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  1. Standard member asromacalcio
    asromacalcio
    10 Jun '08 11:52
    Any tips for improving my chess, simple things, nothing major as there'd be no massive rewards getting from 1029 to 1300 which is where I expect my limit is, on the time I'm prepared to put in. Just a few pointers might be useful.

    Thanks
  2. 10 Jun '08 12:02
    Once you learn all the rules of chess, concentrate on tactics. "Back to Basics: Chess Tactics" by Dan Heisman is good, as is "Winning Chess Tactics" by Yasser Sierawan.
    You also need to learn basic opening principles:
    1) Open with a centre pawn
    2) Make as few pawn moves as possible
    3) Don't bring your queen out early
    4) Castle early - preferably kingside
    5) Plan to take control of the centre
    6) Develop whilst making threats
    7) Try not to move the same piece twice
  3. Standard member wormwood
    If Theres Hell Below
    10 Jun '08 12:08
    Originally posted by asromacalcio
    Any tips for improving my chess, simple things, nothing major as there'd be no massive rewards getting from 1029 to 1300 which is where I expect my limit is, on the time I'm prepared to put in. Just a few pointers might be useful.

    Thanks
    do you know the basic opening principles? and the basic tactical motifs? if not, google them up and make absolutely sure you know them. and then:

    do some tactical problems every day. it's easy, straightforward and you don't need to use a lot of time. just do it daily. it's no different from learning a new language: you'll struggle at it until you start using it daily. but if you keep at it, at some point it all becomes easy.

    http://chess.emrald.net/
  4. 10 Jun '08 14:04 / 1 edit
    Originally posted by Squelchbelch
    Once you learn all the rules of chess, concentrate on tactics. "Back to Basics: Chess Tactics" by Dan Heisman is good, as is "Winning Chess Tactics" by Yasser Sierawan.
    You also need to learn basic opening principles:
    1) Open with a centre pawn
    2) Make as few pawn moves as possible
    3) Don't bring your queen out early
    4) Castle early - preferably k ...[text shortened]... ol of the centre
    6) Develop whilst making threats
    7) Try not to move the same piece twice
    I agree with him except for #4; don't castle early because it will tell your opponent where to attack early in the game; castle when you feel is safe, of course don't wait to long either; there may even cases where the king is safer in the middle when the b, or g files are busted open.
    Try to activate all of your pieces; bishops on open files is possible so you can have control of the diagonal; and rooks on the open files too
    Hope this helps
  5. 10 Jun '08 14:16
    Originally posted by Squelchbelch
    1) Open with a centre pawn
    2) Make as few pawn moves as possible
    o no
  6. Standard member wormwood
    If Theres Hell Below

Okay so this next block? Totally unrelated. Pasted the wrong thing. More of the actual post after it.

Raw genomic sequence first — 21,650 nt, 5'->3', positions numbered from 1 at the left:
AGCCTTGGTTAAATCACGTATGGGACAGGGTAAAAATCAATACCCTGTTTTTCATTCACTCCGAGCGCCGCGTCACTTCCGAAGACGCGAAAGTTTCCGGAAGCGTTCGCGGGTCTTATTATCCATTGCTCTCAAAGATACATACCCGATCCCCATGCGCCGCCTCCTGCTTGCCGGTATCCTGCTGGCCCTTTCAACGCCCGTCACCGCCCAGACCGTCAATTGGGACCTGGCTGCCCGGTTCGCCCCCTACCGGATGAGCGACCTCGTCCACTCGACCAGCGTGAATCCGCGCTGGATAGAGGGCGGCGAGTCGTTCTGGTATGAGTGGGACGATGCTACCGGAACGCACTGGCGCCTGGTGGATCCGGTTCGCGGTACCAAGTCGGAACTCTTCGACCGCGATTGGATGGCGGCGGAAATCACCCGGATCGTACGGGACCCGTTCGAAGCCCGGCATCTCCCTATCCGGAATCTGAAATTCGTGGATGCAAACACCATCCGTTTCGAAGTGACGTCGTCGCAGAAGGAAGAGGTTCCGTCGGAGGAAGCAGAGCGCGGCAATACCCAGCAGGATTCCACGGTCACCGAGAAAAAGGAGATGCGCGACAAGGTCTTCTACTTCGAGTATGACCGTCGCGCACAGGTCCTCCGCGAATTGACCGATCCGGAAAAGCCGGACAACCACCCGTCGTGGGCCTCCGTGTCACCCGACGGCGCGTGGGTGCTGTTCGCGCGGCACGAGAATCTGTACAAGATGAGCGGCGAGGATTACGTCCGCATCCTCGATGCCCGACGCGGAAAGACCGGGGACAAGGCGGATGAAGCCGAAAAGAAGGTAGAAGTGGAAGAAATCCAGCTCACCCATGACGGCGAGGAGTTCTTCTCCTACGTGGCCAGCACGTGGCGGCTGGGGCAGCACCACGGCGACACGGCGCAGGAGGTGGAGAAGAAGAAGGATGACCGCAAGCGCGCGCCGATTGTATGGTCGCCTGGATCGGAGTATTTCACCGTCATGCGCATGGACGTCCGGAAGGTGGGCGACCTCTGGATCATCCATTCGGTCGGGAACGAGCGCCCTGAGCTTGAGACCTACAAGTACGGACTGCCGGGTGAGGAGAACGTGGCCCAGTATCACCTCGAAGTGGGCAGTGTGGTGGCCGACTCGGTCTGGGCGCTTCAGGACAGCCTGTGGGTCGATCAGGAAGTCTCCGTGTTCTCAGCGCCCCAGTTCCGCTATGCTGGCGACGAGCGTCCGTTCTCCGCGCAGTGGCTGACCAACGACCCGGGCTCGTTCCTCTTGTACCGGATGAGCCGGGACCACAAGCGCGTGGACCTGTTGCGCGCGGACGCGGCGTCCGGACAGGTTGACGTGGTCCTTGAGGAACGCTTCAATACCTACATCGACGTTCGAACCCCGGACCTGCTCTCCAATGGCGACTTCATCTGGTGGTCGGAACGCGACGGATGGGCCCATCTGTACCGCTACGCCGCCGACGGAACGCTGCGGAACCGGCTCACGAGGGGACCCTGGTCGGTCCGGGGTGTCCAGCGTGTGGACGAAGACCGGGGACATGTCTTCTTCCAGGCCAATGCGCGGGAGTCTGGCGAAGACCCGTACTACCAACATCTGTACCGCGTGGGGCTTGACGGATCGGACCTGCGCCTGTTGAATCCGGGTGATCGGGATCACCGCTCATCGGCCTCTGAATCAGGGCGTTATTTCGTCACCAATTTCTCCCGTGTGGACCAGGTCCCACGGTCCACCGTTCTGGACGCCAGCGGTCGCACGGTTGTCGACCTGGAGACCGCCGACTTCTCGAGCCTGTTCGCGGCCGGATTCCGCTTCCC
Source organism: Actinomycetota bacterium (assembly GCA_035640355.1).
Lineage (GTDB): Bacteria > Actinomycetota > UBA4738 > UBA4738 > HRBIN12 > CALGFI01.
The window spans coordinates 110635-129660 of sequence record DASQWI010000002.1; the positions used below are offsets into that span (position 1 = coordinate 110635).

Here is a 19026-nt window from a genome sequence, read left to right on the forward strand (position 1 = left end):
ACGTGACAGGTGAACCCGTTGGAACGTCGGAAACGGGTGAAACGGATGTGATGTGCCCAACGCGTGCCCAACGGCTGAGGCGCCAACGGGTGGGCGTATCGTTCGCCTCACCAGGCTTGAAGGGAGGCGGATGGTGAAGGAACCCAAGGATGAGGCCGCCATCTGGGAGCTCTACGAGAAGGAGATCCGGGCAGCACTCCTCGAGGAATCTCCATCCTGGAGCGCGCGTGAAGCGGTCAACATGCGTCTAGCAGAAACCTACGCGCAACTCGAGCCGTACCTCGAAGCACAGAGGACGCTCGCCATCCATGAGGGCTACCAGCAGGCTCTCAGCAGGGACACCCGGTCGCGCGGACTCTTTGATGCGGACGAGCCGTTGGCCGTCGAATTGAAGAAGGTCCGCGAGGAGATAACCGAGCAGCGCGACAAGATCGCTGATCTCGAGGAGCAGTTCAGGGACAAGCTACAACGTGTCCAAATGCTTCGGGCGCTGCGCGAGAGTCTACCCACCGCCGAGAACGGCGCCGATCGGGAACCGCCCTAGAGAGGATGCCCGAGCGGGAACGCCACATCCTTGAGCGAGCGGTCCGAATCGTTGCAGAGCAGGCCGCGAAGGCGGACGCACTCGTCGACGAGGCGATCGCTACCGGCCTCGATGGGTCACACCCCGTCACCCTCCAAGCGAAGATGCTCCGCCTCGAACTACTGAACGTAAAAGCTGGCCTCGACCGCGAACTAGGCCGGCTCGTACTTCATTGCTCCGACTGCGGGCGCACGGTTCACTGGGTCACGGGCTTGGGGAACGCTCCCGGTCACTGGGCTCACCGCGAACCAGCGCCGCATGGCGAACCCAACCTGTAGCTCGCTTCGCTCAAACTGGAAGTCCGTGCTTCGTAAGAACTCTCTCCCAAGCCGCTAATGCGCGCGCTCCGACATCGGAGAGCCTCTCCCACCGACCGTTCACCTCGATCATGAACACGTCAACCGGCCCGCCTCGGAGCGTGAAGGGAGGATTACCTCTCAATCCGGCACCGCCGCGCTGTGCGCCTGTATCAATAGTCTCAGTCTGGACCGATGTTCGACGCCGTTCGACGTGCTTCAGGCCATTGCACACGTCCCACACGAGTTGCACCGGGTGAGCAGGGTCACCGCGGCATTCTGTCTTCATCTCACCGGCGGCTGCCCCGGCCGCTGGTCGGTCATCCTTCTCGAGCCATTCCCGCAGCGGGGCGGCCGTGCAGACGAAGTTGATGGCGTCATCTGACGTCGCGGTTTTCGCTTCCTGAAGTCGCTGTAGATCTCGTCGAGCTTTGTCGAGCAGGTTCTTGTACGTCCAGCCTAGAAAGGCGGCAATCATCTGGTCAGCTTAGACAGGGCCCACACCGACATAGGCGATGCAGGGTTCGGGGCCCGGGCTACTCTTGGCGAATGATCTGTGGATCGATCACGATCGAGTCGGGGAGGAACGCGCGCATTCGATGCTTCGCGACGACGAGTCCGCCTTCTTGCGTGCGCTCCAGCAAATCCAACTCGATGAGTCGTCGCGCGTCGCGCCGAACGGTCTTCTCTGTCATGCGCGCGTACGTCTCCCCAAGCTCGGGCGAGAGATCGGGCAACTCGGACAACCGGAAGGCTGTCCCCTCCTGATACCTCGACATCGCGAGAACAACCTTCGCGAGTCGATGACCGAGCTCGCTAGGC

10 Jun '08 15:22
    Originally posted by AcapaYespada
    I agree with him except for #4; don't castle early because it will tell your opponent where to attack early in the game; castle when you feel is safe, of course don't wait to long either; there may even cases where the king is safer in the middle when the b, or g files are busted open.
    Try to activate all of your pieces; bishops on open files is possible so you can have control of the diagonal; and rooks on the open files too
    Hope this helps
    for a 1000-player it's by far safer to castle early than delay it. learning to walk before trying to run. -delaying it will introduce all kinds of nuances which will get him mated very soon if he doesn't get them exactly right.
  7. 10 Jun '08 15:33 / 1 edit
    Originally posted by wormwood
    for a 1000-player it's by far safer to castle early than delay it. learning to walk before trying to run. -delaying it will introduce all kinds of nuances which will get him mated very soon if he doesn't get them exactly right.
    You got a point; however he'll be better off knowing the fact of castling too early may cause problems; otherwise in the future he'll get used to castle early and encounter problems in the future when he plays against higher rating people. Anyway I'm sure he'll realize that after castling too early many times.
    I think it will be better if he learns to crawl (basics) before trying to walk(play) since one can get discouraged and give up the game.
  8. Standard member Ragnorak
    For RHP addons...
    10 Jun '08 15:55
    Originally posted by AcapaYespada
    You got a point; however he'll be better off knowing the fact of castling too early may cause problems; otherwise in the future he'll get used to castle early and encounter problems in the future when he plays against higher rating people. Anyway I'm sure he'll realize that after castling too early many times.
    I think it will be better if he learns to ...[text shortened]... awl (basics) before trying to walk(play) since one can get discouraged and give up the game.
    For every general principle in chess, there are occasions to ignore the principle.

    Every piece of advice given should be read with an implied "... in general" tagged on.

    I think that developing in the opening with the idea of castling as soon as possible is good advice to a 1000 rated player. ... in general.

    D
  9. 10 Jun '08 16:03
    Do follow the advice to learn and practice basic endings and tactics. To get to grips with the basic principles of opening play I recommend: